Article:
However, there are times when the forced subtitles are mixed in the same track as the normal subtitles (rare, the only discs I've found that do this thus far are the Game of Thrones DVDs), so if that's the case you'll need to export the entire file and just save the forced subs to the srt file (covered later on.)

This is a typical example that does have a forced subtitle track from an episode of Game of Thrones (Blu-ray):

We can clearly see two sup files, one around 16MB and the other around 44KB. It's the late 44KB one that's the forced track in this case, used when the Dothraki are speaking (Game of Thrones viewers will know what I mean!) This is a particularly extreme example - the forced subtitle track only has two lines, so in many cases it may be larger (but in almost all cases, significantly smaller than the main subtitle track.)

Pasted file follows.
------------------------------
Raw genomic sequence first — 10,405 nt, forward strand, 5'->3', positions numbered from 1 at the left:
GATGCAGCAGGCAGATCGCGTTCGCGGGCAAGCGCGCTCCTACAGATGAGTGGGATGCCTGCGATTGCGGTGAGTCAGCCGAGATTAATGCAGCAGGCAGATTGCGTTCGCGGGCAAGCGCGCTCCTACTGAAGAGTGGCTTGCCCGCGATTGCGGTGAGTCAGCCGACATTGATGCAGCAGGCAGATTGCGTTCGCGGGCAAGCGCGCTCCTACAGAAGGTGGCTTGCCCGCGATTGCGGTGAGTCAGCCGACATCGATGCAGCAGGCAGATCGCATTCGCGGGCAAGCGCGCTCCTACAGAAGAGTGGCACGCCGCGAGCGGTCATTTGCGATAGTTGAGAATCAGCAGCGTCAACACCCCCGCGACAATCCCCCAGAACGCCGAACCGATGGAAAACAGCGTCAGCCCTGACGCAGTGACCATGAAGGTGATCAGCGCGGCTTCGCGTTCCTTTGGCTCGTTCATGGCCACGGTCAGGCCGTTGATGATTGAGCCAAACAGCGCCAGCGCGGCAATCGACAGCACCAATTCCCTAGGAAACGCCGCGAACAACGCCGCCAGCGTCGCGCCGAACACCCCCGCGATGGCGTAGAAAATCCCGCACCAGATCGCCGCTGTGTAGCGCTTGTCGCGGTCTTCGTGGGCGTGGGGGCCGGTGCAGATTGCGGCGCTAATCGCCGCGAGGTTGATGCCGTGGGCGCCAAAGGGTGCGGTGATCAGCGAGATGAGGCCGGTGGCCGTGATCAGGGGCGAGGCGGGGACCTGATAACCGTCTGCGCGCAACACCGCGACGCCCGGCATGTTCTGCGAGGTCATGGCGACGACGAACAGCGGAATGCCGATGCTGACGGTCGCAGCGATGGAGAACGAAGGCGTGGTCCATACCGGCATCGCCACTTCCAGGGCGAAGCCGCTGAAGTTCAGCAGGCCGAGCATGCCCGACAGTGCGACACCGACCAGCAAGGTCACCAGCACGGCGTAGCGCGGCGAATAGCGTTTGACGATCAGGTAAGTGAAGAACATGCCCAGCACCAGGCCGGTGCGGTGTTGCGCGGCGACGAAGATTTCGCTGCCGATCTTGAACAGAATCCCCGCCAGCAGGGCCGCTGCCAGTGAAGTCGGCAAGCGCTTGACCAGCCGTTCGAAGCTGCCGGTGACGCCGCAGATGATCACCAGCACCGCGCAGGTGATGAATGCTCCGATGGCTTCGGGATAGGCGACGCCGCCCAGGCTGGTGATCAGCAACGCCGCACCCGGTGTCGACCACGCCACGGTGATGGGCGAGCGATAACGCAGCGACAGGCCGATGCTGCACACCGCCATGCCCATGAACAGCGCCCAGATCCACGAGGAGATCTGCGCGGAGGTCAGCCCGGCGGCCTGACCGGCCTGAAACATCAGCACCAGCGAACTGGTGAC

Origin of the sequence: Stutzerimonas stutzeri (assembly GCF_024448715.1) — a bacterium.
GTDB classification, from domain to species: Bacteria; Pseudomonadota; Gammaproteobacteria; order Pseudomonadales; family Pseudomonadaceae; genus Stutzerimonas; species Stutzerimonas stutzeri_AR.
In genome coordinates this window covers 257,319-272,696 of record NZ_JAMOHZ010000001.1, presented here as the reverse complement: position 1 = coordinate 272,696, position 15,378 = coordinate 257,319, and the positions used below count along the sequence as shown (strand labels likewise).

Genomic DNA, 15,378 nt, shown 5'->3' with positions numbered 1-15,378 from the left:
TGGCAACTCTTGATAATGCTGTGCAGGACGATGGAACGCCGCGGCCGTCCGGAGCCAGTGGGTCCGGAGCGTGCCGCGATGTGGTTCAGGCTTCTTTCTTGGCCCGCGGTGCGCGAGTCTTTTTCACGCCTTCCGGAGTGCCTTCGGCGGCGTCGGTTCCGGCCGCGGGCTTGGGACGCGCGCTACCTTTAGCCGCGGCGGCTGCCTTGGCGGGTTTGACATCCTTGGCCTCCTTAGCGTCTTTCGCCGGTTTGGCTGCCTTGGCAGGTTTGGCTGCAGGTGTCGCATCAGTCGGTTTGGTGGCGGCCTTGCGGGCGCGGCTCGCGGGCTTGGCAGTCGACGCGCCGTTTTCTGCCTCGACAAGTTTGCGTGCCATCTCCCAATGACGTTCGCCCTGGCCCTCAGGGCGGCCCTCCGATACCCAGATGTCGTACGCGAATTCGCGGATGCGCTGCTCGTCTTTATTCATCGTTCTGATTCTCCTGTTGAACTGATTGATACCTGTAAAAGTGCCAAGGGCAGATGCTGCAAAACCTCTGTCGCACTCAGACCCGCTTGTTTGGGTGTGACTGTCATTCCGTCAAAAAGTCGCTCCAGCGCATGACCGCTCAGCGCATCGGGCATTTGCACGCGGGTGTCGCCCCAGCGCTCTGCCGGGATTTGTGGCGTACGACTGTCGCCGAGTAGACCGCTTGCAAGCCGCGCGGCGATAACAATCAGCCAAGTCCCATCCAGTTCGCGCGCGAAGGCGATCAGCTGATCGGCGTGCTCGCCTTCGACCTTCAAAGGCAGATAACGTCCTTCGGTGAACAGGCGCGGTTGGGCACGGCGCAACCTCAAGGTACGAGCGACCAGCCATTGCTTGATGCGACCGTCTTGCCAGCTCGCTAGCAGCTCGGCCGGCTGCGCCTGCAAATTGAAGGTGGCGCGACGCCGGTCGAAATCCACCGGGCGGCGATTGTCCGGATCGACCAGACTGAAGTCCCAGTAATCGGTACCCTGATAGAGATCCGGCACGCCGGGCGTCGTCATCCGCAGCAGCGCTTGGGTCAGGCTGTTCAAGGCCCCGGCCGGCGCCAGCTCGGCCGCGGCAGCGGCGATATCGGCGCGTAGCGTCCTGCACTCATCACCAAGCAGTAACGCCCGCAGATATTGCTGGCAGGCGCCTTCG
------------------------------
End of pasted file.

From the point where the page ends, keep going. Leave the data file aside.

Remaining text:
If you used a Blu-ray and clicked the forced only option, you can bypass this check - if there is a sup file there then you have your forced track in front of you. If not, there were no forced subtitles you need to worry about, and you can skip this step.

Of course, I'm assuming here that you don't want the full subtitle track; you may well do, for instance if the film is in a foreign language throughout - in this case, do the following for each subtitle track you want in your final rip.